Impact of Killing in War: A Randomized, Controlled Pilot Trial Academic Article uri icon

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abstract

  • OBJECTIVE: The purpose of this pilot study was to test the effectiveness of Impact of Killing (IOK), a novel, cognitive-behavioral treatment (CBT) aimed at reducing mental health symptoms and functional impairment. METHOD: Participants were 33 combat Veterans with a posttraumatic stress disorder (PTSD) diagnosis who had completed trauma-focused psychotherapy and reported distress regarding killing or feeling responsible for the deaths of others in war. Veterans were randomized to either IOK treatment or a 6-week waitlist condition, after which Veterans could receive IOK. IOK is a 6- to 8-session, weekly, individual, CBT, lasting 60-90 minutes, and focused on key themes, including physiology of killing responses, moral injury, self-forgiveness, spirituality, making amends, and improved functioning. RESULTS: We found that compared to controls (N = 16), the IOK group (N = 17) experienced a significant improvement in PTSD symptoms, general psychiatric symptoms, and quality of life functional measures. Veterans who received IOK reported that the treatment was acceptable and feasible. CONCLUSION: These results provide preliminary evidence that Veterans can benefit from a treatment focused on the impact of killing after initial trauma therapy.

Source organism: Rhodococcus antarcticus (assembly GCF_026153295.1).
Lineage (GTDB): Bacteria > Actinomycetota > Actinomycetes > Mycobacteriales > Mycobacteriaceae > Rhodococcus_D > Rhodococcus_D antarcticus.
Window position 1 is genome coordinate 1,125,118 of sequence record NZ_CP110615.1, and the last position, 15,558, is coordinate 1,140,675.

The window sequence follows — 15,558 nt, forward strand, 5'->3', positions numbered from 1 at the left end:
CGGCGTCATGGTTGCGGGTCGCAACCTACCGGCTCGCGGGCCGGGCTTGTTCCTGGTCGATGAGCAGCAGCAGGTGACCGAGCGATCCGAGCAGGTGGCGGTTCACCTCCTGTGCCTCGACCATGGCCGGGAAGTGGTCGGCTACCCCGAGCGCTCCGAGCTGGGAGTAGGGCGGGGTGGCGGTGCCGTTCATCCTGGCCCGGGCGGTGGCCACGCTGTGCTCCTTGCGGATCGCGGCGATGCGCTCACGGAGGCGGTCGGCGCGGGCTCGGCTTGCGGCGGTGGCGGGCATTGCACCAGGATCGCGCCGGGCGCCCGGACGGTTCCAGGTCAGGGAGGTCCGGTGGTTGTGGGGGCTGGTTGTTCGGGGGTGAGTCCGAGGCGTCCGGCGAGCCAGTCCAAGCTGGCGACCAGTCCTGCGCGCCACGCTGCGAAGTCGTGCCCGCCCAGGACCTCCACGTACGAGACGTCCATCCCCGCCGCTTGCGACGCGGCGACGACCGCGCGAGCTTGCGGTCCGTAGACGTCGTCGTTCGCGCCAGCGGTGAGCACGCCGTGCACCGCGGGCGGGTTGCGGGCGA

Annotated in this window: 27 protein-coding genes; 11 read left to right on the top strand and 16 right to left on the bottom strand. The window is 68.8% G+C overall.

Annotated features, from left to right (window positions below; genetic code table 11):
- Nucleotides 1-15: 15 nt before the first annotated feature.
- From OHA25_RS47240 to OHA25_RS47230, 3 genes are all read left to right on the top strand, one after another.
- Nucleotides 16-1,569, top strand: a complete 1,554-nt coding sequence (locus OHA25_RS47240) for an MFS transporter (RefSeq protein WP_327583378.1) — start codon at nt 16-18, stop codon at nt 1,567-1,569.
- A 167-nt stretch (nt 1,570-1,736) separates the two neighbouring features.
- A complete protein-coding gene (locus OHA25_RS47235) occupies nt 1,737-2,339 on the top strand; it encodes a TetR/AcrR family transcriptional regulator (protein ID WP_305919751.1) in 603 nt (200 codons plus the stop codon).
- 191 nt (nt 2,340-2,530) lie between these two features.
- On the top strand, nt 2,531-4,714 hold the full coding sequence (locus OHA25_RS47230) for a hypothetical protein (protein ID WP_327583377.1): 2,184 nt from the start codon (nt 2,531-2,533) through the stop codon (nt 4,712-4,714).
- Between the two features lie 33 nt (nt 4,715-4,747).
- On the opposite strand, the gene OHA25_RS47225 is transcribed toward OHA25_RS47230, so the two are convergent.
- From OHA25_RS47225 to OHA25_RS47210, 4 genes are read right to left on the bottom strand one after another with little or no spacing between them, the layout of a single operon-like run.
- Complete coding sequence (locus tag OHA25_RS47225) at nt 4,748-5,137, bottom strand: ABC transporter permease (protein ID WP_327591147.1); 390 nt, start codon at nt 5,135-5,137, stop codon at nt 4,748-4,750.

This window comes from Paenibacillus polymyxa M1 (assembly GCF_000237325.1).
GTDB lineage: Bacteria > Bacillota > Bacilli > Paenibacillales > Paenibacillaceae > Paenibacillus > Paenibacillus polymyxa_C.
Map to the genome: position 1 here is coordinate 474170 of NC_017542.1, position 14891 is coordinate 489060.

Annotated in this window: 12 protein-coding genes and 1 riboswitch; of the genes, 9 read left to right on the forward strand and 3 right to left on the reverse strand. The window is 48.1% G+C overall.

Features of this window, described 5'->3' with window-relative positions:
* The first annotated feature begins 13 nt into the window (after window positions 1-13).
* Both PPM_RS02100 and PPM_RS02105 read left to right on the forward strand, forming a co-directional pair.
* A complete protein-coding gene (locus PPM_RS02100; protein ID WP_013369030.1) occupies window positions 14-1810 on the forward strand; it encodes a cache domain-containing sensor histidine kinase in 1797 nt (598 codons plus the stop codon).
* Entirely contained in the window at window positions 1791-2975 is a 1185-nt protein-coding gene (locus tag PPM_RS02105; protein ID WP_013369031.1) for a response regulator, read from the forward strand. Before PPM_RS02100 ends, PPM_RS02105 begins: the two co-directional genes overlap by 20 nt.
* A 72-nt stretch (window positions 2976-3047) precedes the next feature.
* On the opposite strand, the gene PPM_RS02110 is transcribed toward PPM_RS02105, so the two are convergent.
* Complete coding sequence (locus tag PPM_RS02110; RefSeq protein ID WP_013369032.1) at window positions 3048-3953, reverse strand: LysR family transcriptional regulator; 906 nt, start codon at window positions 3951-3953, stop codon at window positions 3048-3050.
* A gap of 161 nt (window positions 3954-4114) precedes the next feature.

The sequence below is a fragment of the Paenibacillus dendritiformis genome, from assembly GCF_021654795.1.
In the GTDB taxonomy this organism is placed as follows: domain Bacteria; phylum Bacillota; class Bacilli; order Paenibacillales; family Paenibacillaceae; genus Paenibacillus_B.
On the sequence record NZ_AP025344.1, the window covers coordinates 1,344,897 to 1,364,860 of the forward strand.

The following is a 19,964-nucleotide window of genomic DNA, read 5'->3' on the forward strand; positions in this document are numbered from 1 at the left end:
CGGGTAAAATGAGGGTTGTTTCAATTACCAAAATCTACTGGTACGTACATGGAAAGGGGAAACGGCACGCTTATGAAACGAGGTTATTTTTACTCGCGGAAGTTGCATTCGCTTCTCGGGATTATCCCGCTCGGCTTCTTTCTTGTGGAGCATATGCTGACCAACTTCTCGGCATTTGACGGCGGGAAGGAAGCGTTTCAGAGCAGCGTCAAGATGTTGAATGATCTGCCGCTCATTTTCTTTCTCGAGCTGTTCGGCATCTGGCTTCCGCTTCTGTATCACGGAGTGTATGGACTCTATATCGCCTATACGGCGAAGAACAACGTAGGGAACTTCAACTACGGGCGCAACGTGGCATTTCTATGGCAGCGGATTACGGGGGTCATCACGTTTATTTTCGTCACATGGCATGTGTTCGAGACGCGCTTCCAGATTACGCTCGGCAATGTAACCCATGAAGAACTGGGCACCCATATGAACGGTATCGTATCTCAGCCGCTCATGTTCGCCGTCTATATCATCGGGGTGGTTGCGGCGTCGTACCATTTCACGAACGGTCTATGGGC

authors

  • Maguen, Shira
  • Burkman, Kristine
  • Madden, Erin
  • Dinh, Julie
  • Bosch, Jackie
  • Keyser, Jessica
  • Schmitz, Martha
  • Neylan, Thomas C

publication date

  • September 2017